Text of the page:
This is the article about the delivery service. For the actual pod, see pea.

Peapod is an online grocery delivery service owned by Royal Ahold and operating only in a select number of US cities. The company is based in Skokie, IL


Peapod was founded in 1989 by Andrew and Thomas Parkinson, both of whom are still executive officers. Its original name was IPOD for Information and Product on Demand, but as they were creating their business cards they changed it to Peapod on a whim. Before 1996, it provided an on-line grocery shopping service in partnership with Jewel in Chicago and surrounding towns; Safeway in San Francisco, California; Randall's in Houston, Texas; and Kroger in Columbus, Ohio.

In 1996, it launched its website and became one of the earliest internet start-ups; the company made the Inc. 500 list of fast-growing privately held US companies. It parlayed this success and good press into an IPO on NASDAQ. Between 1997 and 2000, Peapod expanded into Boston and Watertown, Massachusetts, Long Island, New York, and Norwalk, Connecticut in partnership with Stop & Shop. In late 2000, they entered Washington, DC and surrounding towns with Giant Food.

The year 2000 also saw a fundamental change in Peapod's corporate structure. Worldwide grocery giant Royal Ahold bought 51% of Peapod's shares in June 2000. In August 2001, Royal Ahold bought out the entire company. As a result, Peapod cancelled its contracts with all grocery companies except for Royal Ahold's two main American chains, Stop & Shop and Giant Food. This caused Peapod to abandon San Francisco and Houston entirely, but the company maintained service, albeit with some interruptions and inconveniences, everywhere else.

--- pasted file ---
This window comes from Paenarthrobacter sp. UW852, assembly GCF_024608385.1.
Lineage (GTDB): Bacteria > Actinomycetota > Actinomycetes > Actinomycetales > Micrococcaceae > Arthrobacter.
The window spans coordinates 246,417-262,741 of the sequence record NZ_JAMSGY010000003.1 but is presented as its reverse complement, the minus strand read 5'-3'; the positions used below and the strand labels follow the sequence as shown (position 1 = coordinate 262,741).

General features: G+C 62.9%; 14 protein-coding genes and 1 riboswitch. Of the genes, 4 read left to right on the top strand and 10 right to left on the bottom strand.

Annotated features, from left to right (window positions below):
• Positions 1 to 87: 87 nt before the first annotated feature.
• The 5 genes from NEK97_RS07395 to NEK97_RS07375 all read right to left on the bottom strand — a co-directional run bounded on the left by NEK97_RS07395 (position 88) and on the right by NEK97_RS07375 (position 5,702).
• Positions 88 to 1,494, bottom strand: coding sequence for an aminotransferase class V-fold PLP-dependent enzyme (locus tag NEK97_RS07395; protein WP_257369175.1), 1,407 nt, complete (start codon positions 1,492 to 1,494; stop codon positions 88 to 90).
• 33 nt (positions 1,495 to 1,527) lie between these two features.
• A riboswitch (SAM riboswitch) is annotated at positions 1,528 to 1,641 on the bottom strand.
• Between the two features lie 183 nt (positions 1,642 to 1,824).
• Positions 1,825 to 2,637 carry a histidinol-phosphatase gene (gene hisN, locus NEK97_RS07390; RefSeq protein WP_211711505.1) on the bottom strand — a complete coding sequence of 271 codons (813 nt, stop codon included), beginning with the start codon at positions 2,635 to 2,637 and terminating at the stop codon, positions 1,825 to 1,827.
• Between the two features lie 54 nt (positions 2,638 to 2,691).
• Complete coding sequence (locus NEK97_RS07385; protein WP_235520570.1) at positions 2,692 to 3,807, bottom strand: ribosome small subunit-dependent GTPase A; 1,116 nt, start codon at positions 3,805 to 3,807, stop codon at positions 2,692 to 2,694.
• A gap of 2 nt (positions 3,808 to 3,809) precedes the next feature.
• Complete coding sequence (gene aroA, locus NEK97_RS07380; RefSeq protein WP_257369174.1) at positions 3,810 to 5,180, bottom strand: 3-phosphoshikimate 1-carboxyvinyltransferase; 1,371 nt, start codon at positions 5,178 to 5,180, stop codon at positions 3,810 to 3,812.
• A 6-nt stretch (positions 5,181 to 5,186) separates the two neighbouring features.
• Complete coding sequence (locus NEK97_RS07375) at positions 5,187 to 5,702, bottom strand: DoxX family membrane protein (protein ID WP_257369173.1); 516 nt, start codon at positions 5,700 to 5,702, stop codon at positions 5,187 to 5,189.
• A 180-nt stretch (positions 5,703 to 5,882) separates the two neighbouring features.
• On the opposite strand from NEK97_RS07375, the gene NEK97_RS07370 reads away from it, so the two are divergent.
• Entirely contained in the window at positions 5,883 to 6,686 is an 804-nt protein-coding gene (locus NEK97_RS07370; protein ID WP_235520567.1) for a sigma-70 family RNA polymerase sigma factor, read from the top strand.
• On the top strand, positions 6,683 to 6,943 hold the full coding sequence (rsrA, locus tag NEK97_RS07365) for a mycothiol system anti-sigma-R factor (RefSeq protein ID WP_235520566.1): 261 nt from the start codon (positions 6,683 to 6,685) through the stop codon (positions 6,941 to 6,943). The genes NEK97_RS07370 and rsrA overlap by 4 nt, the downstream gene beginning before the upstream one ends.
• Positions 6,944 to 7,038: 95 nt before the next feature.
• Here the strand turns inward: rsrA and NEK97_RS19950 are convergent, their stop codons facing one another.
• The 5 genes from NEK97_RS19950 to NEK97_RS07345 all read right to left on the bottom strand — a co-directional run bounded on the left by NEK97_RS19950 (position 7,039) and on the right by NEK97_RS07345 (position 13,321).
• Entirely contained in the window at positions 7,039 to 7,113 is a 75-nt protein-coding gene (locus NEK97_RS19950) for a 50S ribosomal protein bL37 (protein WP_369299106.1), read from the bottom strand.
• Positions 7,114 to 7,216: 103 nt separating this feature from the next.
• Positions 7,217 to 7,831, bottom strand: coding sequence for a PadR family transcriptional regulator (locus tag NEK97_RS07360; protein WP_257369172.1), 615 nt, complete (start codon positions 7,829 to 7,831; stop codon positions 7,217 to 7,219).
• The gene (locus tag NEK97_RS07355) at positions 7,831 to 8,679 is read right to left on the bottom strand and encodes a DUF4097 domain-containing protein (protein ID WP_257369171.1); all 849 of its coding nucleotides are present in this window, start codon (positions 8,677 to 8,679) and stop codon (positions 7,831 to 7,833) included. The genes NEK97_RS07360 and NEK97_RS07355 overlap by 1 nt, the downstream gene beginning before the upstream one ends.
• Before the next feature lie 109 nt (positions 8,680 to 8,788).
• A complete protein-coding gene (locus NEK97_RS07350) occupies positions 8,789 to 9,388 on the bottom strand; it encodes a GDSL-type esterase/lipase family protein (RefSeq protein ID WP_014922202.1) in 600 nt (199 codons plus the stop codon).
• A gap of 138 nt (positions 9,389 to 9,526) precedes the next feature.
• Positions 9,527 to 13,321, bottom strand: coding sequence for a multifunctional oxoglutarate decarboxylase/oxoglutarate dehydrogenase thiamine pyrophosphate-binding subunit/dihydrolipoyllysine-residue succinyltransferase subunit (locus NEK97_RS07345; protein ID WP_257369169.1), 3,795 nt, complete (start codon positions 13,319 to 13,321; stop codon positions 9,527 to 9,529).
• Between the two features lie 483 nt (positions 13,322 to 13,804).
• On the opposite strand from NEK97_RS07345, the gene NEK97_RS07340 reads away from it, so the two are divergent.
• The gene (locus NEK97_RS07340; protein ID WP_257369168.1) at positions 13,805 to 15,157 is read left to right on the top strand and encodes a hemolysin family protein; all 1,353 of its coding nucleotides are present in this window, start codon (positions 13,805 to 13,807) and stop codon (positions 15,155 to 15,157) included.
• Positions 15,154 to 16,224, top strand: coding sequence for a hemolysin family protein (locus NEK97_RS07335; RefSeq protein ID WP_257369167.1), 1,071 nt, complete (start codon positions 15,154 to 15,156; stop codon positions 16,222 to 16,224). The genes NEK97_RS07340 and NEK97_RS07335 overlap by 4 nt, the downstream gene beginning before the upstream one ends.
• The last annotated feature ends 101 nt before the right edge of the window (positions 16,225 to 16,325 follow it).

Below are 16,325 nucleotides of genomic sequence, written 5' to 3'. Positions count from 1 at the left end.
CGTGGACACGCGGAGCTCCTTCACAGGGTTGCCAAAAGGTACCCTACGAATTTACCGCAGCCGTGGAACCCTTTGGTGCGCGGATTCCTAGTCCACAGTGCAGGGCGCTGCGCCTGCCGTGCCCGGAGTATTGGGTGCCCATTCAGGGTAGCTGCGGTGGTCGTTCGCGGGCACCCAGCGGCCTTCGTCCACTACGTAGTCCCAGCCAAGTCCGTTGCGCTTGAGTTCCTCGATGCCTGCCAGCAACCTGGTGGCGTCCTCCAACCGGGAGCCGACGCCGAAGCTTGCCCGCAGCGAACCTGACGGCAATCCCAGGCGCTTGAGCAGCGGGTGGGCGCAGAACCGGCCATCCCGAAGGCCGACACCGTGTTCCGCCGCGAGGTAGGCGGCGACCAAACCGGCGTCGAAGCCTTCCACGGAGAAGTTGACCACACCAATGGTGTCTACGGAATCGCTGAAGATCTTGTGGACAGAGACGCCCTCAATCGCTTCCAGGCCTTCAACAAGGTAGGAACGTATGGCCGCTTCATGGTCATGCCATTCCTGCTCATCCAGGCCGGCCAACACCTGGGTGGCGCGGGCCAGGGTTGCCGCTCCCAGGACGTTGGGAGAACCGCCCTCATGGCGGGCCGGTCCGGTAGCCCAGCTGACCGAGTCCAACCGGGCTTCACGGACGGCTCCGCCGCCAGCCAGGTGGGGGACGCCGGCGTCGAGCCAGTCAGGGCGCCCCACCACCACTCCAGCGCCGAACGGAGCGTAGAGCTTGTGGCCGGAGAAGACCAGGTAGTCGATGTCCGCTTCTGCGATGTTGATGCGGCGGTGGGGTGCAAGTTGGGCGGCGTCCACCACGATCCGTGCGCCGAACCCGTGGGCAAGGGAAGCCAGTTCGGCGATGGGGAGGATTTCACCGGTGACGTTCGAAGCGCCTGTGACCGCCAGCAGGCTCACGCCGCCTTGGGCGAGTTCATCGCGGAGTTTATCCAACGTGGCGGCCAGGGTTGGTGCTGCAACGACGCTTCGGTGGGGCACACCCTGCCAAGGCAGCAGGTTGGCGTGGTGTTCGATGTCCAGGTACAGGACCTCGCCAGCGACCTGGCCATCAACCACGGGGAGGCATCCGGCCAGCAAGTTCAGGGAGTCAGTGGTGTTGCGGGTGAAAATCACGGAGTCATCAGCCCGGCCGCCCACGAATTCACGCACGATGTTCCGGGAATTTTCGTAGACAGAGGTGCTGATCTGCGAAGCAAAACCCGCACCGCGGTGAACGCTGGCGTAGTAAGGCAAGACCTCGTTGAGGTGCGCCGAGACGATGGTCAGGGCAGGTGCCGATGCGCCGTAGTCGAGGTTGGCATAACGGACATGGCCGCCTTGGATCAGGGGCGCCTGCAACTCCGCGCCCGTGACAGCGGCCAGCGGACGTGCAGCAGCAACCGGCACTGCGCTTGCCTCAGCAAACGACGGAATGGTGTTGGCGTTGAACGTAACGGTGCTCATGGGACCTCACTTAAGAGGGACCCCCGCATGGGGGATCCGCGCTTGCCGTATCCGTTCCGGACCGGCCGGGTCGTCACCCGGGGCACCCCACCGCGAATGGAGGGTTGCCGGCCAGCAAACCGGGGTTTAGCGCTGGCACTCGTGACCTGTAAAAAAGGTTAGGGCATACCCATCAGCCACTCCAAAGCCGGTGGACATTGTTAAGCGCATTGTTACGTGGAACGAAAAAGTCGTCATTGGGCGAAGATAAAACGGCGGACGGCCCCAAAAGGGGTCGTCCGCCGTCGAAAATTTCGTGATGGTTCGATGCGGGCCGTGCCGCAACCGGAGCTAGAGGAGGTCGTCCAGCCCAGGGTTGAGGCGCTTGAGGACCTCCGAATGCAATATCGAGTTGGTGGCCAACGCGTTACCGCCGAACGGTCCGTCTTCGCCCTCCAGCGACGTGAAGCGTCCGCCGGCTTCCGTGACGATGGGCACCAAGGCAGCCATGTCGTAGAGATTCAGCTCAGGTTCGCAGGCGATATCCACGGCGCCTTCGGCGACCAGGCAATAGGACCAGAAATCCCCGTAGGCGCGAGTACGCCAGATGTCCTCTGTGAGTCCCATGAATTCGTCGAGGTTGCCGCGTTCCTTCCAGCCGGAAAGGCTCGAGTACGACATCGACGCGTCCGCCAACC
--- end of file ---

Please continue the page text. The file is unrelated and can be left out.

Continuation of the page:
Peapod Timeline

- Andrew and Thomas Parkinson pioneer the online grocery delivery concept, establishing Peapod in Evanston, Ill. Combining backgrounds in consumer product marketing (Andrew was a brand manager with Procter & Gamble and Kraft) and technology expertise (Thomas, an ex-P&G Sales guy and the founder of a software company), the brothers establish Peapod as a lifestyle solution for busy families
- Peapod software ran on MS-DOS as a client server application talking to an SCO Unix system running on a Dell 386. Disks were sold for $49.95.

- Peapod partners with Chicago-area Jewel Food Stores to fulfill orders. During the early days, Andrew, Thomas and their families do the picking and packing—making deliveries with their own cars
- Peapod begins test marketing to about 400 households in Evanston, Ill. The company provides software and modems for customers who have to dial-in directly to the Peapod shopping system

- With Evanston, IL, proving a success, Peapod expands its service to the surrounding suburbs and Chicago

- Peapod launches service in San Francisco with Safeway

- Peapod launches its first advertising campaign; the company gains 4,600 members. (Until this time, Peapod built its customer base largely through word of mouth.)
- Peapod initiates service in Columbus, Ohio with The Kroger Company

- Peapod reaches a customer base of 43,200